By Joe Kowalke
All employees at Double Forte are now encouraged to speak freely and openly about politics at work. Consider this the new employee handbook rule.
Go ahead and talk about religion, too. Please come out at work.
Let’s speak honestly about our beliefs, ourselves, and build greater understanding and compassion.
On March 3, Lee Caraher, president and CEO at Double Forte, wrote a Medium post that explains why the company won’t reimburse for Uber rides anymore. Four days later, she outlined, in a cogent email to employees, her point of view on A Day Without a Woman. In the email, she said:
One of the reasons I started the company was so I could ensure equal pay, equal opportunity and flexibility that accommodates parents and non-parents alike to participate in different activities during the workweek. These things did not exist in the companies I had worked at previously – if I was going to start a company, then it was going to reflect the philosophies and practices that I’d hoped for when I was an employee.
Lee then provided ways individuals could participate in the one-day demonstration, plus links to news stories about the day as background. As the nation has entered a new era in politics, so has Double Forte walked into uncharted territory when it comes to office culture. Before November 9, we did not openly talk about politics or religion at work, but we kind of knew where our coworkers stood thanks to social media.
Since the presidential election, we have shared our viewpoints online and in the office. We talk about gender equality, executive orders that limit civil liberties, or how we’ll no longer support corporate vendors that practice sexism. These conversations are learning moments that build trust. The process isn’t perfect, but, as Lee says, we’re willing to wade into these murky waters for the greater good and figure it out along the way. We’ve already seen these discussions strengthen our teams, and our openness around important issues has sparked big, creative ideas that have benefitted our clients.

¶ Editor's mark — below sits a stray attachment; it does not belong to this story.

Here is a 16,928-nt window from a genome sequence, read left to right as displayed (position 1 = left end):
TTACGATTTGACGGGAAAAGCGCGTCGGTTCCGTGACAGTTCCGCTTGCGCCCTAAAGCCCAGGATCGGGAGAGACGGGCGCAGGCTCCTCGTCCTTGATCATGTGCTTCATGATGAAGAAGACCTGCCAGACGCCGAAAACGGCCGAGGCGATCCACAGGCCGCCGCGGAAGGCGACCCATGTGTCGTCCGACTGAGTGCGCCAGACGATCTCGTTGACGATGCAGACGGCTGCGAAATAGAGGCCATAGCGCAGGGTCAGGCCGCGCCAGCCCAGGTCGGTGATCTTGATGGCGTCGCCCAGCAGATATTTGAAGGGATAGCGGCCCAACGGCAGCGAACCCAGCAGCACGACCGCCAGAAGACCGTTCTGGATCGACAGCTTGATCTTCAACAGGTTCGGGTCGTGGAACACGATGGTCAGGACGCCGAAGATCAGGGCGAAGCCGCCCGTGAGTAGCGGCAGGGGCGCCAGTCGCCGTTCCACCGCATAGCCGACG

Here are the guidelines that got us this far:
- Listen: To learn, not reply. The best way to understand people with different points of view is to seek their perspective rather than an opportunity to retort.
- Communicate with good intentions: Think before you speak or hit send on that email. Make sure your purpose is positive.
- Integrity: When your values and actions are aligned.
- Commitment: Invest in the whole person, not just the coworker. Respect where the person came from, is right now, and honor where she’s headed.
- Ownership: The only thing you can control is yourself. Take responsibility for your thoughts, feelings, words and actions. Your decisions, and the results that follow, are yours.
- Flexibility: Be open to new ideas and ways of doing things.
Will we go back to the way things were? Not when we can keep moving forward. Together.